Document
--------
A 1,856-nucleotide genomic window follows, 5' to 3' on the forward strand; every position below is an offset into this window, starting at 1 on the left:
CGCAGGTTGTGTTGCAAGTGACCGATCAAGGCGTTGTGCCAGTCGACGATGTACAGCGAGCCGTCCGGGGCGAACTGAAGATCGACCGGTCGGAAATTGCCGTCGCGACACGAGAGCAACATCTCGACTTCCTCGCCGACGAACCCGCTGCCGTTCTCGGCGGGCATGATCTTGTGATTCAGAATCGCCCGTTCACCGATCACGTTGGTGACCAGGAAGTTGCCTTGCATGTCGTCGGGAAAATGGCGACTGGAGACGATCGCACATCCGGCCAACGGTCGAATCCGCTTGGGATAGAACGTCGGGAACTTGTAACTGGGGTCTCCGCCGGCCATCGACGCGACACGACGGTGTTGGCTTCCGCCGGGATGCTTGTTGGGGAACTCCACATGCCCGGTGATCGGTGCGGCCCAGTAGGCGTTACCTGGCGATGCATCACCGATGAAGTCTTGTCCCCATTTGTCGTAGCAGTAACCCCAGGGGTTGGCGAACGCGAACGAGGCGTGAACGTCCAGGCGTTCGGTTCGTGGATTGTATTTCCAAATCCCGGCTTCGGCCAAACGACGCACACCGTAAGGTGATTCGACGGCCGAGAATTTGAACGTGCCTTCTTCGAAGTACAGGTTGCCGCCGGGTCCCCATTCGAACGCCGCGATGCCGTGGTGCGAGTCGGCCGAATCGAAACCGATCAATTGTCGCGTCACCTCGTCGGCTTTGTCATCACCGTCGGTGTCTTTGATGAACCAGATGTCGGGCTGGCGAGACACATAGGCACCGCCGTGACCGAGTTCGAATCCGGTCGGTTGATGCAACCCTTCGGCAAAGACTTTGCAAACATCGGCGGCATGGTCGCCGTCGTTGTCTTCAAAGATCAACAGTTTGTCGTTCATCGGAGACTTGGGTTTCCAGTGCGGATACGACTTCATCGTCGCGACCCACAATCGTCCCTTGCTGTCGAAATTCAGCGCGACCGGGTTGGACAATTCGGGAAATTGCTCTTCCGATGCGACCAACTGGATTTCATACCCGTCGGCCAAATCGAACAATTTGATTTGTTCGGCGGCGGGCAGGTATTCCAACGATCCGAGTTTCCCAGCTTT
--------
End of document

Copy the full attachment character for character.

A 1,856-nucleotide genomic window follows, 5' to 3' on the forward strand; every position below is an offset into this window, starting at 1 on the left:
CGCAGGTTGTGTTGCAAGTGACCGATCAAGGCGTTGTGCCAGTCGACGATGTACAGCGAGCCGTCCGGGGCGAACTGAAGATCGACCGGTCGGAAATTGCCGTCGCGACACGAGAGCAACATCTCGACTTCCTCGCCGACGAACCCGCTGCCGTTCTCGGCGGGCATGATCTTGTGATTCAGAATCGCCCGTTCACCGATCACGTTGGTGACCAGGAAGTTGCCTTGCATGTCGTCGGGAAAATGGCGACTGGAGACGATCGCACATCCGGCCAACGGTCGAATCCGCTTGGGATAGAACGTCGGGAACTTGTAACTGGGGTCTCCGCCGGCCATCGACGCGACACGACGGTGTTGGCTTCCGCCGGGATGCTTGTTGGGGAACTCCACATGCCCGGTGATCGGTGCGGCCCAGTAGGCGTTACCTGGCGATGCATCACCGATGAAGTCTTGTCCCCATTTGTCGTAGCAGTAACCCCAGGGGTTGGCGAACGCGAACGAGGCGTGAACGTCCAGGCGTTCGGTTCGTGGATTGTATTTCCAAATCCCGGCTTCGGCCAAACGACGCACACCGTAAGGTGATTCGACGGCCGAGAATTTGAACGTGCCTTCTTCGAAGTACAGGTTGCCGCCGGGTCCCCATTCGAACGCCGCGATGCCGTGGTGCGAGTCGGCCGAATCGAAACCGATCAATTGTCGCGTCACCTCGTCGGCTTTGTCATCACCGTCGGTGTCTTTGATGAACCAGATGTCGGGCTGGCGAGACACATAGGCACCGCCGTGACCGAGTTCGAATCCGGTCGGTTGATGCAACCCTTCGGCAAAGACTTTGCAAACATCGGCGGCATGGTCGCCGTCGTTGTCTTCAAAGATCAACAGTTTGTCGTTCATCGGAGACTTGGGTTTCCAGTGCGGATACGACTTCATCGTCGCGACCCACAATCGTCCCTTGCTGTCGAAATTCAGCGCGACCGGGTTGGACAATTCGGGAAATTGCTCTTCCGATGCGACCAACTGGATTTCATACCCGTCGGCCAAATCGAACAATTTGATTTGTTCGGCGGCGGGCAGGTATTCCAACGATCCGAGTTTCCCAGCTTT